Presentation by team from the US Naval Academy at Annapolis      

With the increased participation of teams from military affiliated schools (including the academies at West Point and Annapolis), this was the first year that the event organizers invited the MCPA to recognize the best military team. True to MCPA traditions, the winners (from Air University) were awarded the coveted Order of Thor medal. This medal is used to recognize excellence in the American military cyber community. The mythological warrior Thor, who adorns the medal, wields the hammer – a tool with the power to both build and destroy, which are characteristics shared by cyberspace.

The winning team from Air University wearing the Order of Thor medal, joined by Jay Healey, retired General Norton Schwartz, and other colleagues
     
Through the Cyber 9/12 Student Challenge, the Atlantic Council has made a true contribution to raising the level of the discussions surrounding cyber conflict. It is increasing the pool of those who have invested real effort in understanding both the relevant technological and policy environments. When considering the ancient truism that people fear what they do not understand, and (as Yoda teaches) fear ultimately leads to suffering, this event may actually lower the risk of unnecessary conflicts. For all the reasons discussed above and more, I look forward to the continued growth of this important effort.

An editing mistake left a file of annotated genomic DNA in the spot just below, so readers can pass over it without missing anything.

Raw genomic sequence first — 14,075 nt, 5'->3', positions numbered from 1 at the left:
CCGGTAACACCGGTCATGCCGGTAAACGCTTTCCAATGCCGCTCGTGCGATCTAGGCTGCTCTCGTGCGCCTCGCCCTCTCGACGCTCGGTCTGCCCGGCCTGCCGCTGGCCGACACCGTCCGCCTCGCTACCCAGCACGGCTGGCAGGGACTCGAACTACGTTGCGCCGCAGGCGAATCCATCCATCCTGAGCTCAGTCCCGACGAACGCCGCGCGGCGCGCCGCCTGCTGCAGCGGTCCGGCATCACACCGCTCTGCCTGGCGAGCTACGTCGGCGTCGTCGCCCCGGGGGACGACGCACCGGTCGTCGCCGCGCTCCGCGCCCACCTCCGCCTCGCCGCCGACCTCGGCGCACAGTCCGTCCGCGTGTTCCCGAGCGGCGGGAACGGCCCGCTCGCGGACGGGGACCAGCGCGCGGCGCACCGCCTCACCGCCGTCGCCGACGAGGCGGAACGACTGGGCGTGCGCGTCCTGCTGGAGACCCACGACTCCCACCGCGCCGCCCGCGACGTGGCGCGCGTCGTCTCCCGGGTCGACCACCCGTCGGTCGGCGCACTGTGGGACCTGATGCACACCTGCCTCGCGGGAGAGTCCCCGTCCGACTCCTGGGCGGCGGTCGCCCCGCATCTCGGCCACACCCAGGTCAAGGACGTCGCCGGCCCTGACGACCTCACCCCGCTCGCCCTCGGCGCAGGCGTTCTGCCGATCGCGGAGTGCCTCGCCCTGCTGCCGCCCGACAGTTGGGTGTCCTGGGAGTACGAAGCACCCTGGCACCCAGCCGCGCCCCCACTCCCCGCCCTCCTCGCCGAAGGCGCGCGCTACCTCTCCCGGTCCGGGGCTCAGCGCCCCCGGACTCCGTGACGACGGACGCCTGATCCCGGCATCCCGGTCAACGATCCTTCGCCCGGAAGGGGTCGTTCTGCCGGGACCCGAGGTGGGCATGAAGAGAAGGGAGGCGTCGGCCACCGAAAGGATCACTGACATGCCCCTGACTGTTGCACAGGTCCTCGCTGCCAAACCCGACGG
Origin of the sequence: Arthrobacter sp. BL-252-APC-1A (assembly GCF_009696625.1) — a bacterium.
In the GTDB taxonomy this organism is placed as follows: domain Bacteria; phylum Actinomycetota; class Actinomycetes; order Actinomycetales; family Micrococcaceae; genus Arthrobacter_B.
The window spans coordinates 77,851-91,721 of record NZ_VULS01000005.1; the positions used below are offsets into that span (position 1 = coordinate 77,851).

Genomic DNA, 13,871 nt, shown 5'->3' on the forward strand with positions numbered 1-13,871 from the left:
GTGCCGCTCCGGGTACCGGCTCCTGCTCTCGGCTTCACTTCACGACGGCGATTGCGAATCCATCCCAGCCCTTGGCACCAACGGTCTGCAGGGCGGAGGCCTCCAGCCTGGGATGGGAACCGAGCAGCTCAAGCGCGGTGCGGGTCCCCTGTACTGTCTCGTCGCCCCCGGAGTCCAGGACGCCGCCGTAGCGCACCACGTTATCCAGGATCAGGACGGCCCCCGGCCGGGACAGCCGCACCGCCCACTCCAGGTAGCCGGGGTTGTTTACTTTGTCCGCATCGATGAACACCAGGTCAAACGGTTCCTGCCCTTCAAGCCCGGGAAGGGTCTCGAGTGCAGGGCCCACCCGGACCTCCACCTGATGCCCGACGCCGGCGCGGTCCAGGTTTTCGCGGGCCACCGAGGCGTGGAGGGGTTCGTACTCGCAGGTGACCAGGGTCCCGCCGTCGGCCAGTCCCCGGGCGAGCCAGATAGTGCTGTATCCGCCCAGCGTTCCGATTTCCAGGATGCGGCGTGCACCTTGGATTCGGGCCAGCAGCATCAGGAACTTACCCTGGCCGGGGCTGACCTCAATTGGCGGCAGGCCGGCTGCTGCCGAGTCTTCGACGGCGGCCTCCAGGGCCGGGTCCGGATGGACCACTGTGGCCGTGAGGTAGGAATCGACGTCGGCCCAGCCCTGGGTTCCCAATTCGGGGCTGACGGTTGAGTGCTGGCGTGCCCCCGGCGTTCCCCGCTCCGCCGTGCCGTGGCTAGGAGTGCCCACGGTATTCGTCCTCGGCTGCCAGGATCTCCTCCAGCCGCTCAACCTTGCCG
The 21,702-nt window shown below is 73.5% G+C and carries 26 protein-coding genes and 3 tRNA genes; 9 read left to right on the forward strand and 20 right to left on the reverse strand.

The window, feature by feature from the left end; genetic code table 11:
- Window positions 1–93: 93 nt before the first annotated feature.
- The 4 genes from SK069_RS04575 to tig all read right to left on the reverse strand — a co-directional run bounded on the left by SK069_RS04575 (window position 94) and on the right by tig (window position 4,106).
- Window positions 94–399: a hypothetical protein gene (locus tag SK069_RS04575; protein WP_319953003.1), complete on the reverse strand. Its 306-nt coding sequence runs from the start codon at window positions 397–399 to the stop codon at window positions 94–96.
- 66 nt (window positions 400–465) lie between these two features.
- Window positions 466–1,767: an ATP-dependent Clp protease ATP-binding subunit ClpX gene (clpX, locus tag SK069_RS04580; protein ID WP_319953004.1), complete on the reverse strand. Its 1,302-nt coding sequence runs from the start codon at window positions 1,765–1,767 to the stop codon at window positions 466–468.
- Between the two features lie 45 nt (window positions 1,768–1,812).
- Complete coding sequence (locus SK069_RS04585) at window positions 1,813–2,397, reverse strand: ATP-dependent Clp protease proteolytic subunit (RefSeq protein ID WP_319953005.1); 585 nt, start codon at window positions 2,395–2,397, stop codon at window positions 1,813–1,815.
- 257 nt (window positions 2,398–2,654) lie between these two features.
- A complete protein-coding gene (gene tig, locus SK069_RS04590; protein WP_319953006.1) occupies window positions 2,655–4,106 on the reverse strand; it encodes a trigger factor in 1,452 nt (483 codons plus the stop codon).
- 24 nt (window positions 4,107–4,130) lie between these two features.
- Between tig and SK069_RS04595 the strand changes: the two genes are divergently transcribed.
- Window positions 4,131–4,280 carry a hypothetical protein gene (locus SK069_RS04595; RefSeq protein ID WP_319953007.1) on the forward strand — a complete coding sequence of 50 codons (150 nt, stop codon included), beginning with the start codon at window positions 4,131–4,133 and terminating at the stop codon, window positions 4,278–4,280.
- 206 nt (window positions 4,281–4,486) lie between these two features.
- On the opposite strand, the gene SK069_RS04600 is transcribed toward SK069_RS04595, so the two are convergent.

J. L. Billingsley is Founder of the MCPA, Advisor of the Cyber Security Forum Initiative, Fellow at the Center for Network Innovation and Experimentation, PhD student at the Naval Postgraduate School Information Sciences Department, a graduate of programs at both the Army and Naval War Colleges, and serves as an officer in the US Army. The views and opinions expressed above are those of the author and are not those of the USG, US Army, or any other organization. All images are courtesy of the Atlantic Council photographer, Nuri Jeon.